Rural counties need a longterm solution as federal program expires (Opinion)

Note:  This opinion piece could have been written, almost word for word, by our own county commissioners and our NWAF! group.

strangulation-signs

By Tim Freeman, Simon Hare and Craig Pope

The Secure Rural Schools program, which provided funding to timber dependent communities hit hard by declining harvests, is often described as a “lifeline” to rural Oregon counties with forest lands under federal ownership.  Yet the program expired in October 2015, resulting in a 90 percent revenue reduction to counties struggling to balance budgets and still provide minimum service.

The program’s expiration follows years of declining and uncertain payments. And overall, the subsidies have failed to address the underlying economic and social problems facing our counties. For our federal representatives, the only solution is to create good-paying jobs and generate revenue through science-based forest management.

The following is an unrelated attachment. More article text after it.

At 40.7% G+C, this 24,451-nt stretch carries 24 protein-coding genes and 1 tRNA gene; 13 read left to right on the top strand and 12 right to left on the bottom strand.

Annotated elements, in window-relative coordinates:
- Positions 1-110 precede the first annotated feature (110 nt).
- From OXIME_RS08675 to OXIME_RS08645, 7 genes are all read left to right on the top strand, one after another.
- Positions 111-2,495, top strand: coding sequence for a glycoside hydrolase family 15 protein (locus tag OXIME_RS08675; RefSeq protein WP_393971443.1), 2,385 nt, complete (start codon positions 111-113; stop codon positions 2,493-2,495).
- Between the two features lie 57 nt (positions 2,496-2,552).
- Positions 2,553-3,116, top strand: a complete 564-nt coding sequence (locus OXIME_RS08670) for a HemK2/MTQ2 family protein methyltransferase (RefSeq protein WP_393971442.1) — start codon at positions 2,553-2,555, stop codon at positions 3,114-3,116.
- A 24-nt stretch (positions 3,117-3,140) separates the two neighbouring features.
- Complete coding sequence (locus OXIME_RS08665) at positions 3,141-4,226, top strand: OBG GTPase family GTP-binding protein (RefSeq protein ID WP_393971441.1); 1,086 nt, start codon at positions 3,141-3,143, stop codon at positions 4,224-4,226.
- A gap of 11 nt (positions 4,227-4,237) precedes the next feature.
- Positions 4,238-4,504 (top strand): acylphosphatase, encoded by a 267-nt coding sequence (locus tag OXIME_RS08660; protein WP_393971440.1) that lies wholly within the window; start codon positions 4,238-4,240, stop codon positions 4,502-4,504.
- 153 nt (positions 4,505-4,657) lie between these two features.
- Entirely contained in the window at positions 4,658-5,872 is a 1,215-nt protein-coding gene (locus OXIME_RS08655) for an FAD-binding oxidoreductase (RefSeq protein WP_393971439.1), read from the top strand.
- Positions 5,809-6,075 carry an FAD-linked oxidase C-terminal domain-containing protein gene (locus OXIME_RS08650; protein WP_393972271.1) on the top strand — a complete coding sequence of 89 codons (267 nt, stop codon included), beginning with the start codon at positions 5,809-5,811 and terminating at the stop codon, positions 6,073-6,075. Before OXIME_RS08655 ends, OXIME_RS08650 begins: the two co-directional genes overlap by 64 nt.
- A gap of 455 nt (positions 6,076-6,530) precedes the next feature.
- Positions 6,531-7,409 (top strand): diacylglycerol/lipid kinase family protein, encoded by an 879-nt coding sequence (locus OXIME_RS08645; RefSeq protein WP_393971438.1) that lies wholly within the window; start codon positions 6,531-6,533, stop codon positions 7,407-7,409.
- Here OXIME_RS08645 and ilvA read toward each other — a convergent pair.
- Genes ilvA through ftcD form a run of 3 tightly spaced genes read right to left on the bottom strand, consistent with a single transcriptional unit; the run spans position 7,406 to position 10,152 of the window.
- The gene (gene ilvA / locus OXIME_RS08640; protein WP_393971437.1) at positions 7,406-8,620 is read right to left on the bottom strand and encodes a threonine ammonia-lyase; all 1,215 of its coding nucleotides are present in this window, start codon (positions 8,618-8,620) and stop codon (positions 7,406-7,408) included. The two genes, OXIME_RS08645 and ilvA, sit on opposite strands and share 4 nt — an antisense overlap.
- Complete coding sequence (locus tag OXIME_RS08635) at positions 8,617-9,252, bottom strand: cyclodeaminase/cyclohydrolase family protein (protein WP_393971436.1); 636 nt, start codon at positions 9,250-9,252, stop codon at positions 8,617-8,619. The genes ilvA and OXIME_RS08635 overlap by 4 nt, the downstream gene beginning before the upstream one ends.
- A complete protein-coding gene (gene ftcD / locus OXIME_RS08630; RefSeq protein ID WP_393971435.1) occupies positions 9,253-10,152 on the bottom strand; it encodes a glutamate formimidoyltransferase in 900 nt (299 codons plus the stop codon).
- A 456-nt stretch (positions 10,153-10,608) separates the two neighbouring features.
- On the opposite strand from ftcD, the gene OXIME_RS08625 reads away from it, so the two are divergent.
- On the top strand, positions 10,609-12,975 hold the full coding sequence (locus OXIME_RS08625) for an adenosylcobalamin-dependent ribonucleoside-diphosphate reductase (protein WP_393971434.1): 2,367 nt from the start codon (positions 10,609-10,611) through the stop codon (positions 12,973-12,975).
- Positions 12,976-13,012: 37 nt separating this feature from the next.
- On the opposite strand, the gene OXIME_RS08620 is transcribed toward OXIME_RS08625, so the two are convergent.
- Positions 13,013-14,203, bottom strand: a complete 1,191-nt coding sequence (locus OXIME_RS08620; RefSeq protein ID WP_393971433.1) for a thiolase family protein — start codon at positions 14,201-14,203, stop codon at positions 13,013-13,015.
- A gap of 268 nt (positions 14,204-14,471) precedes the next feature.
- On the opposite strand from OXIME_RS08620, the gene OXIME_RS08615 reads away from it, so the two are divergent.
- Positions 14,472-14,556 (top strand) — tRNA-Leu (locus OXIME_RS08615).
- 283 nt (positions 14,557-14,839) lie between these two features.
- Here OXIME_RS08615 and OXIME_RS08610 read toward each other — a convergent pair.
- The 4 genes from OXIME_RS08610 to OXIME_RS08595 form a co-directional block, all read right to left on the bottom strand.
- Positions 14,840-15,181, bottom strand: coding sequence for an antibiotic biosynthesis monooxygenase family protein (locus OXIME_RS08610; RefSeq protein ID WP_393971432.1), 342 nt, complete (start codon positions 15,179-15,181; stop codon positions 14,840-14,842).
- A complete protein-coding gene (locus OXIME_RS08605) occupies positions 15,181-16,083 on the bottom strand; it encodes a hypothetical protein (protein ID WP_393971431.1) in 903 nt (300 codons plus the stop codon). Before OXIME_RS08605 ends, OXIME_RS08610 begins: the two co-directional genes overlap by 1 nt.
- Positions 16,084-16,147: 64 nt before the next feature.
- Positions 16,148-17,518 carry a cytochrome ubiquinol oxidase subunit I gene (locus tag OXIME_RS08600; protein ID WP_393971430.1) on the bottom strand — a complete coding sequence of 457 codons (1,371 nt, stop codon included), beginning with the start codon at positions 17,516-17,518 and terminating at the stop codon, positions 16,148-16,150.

Sixty percent of Oregon’s forests and timber lands are owned by the federal government.  Many of our rural counties are dominated by lands that can’t be taxed, transferred, nor developed for private industry.  Though recreation and tourism jobs have been created since the 1990’s, those jobs have not replaced the income that was earned in the woods and in the mills and generate little or no revenue to support county services. In fact, those jobs cost the government more than they bring in. Tourism and recreation significantly increase demand for law enforcement, road maintenance, search, rescue and emergency services on or near the federal lands. Because the federal lands are not contributing dollars to rural counties to provide these services, the burden is placed on the backs of county taxpayers.

Rural Oregon counties are at a fiscal cliff and are now being forced to make budget cuts unlike any that our citizens have seen before. Many rural Oregon counties don’t have funding to provide round-the-clock law enforcement. Public and mental health services have been severely cut back or returned to the state. Roads and infrastructure are deteriorating and libraries have closed.  Because many of these public services are mandated under law, the state government may ultimately become responsible for providing those services.  Salem can ill afford this responsibility.

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